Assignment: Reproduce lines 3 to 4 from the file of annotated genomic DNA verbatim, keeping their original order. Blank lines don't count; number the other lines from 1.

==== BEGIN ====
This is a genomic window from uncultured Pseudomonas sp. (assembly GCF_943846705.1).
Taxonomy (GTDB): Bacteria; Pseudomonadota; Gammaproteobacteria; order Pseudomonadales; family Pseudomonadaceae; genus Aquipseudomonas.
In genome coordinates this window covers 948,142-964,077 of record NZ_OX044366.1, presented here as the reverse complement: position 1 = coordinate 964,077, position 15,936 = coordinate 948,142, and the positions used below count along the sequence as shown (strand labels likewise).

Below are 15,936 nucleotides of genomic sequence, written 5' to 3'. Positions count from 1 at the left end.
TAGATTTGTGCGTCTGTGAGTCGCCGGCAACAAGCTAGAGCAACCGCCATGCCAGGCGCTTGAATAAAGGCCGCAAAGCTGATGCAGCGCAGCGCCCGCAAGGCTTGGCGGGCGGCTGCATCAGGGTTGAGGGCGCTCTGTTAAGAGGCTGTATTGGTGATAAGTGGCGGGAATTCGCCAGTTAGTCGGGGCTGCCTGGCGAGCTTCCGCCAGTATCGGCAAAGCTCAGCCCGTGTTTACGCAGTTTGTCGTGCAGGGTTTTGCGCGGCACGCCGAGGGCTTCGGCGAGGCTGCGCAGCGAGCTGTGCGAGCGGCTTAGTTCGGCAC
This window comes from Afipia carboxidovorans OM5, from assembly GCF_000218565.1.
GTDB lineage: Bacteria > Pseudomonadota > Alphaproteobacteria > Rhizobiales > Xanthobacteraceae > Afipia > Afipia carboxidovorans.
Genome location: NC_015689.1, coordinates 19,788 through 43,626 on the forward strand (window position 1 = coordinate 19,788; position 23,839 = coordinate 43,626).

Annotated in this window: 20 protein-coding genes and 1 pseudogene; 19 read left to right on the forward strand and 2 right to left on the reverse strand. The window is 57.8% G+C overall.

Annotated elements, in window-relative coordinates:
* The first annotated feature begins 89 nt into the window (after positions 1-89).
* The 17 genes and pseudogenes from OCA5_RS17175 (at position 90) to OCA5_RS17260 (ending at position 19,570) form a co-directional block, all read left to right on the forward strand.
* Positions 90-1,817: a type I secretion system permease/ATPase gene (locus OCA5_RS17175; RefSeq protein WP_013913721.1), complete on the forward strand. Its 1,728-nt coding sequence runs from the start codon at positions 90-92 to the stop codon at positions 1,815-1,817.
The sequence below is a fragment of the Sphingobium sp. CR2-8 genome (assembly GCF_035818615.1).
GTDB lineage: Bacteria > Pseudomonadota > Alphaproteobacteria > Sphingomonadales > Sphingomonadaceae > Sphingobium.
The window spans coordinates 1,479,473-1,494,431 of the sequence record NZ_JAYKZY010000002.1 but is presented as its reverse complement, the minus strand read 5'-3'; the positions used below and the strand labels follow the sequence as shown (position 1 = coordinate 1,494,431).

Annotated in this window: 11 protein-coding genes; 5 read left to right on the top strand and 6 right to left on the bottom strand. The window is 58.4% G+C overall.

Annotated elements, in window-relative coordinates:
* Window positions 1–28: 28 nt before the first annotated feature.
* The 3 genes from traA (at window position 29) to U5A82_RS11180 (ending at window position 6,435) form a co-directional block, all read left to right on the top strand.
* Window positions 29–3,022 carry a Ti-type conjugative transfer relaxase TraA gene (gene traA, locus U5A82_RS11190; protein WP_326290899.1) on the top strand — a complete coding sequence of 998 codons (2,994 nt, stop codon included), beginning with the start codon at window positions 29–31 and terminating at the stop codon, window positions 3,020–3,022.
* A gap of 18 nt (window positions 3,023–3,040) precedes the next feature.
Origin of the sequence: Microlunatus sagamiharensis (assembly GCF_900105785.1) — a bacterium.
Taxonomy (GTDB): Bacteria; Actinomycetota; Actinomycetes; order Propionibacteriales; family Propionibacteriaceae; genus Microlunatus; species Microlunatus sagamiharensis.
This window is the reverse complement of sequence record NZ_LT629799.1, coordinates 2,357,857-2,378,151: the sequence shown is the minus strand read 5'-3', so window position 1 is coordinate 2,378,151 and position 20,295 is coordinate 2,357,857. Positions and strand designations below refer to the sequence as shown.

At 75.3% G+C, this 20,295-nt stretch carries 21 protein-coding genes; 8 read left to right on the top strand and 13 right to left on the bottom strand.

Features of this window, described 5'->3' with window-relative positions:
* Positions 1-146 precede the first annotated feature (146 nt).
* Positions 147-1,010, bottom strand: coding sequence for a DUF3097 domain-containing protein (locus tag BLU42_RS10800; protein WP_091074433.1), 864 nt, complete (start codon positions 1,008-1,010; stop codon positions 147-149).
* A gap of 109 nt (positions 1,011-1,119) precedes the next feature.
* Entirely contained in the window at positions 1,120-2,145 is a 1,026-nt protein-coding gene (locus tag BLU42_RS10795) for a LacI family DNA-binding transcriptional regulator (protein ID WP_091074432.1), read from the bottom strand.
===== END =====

In genome coordinates this window covers 948,142-964,077 of record NZ_OX044366.1, presented here as the reverse complement: position 1 = coordinate 964,077, position 15,936 = coordinate 948,142, and the positions used below count along the sequence as shown (strand labels likewise).

Below are 15,936 nucleotides of genomic sequence, written 5' to 3'. Positions count from 1 at the left end.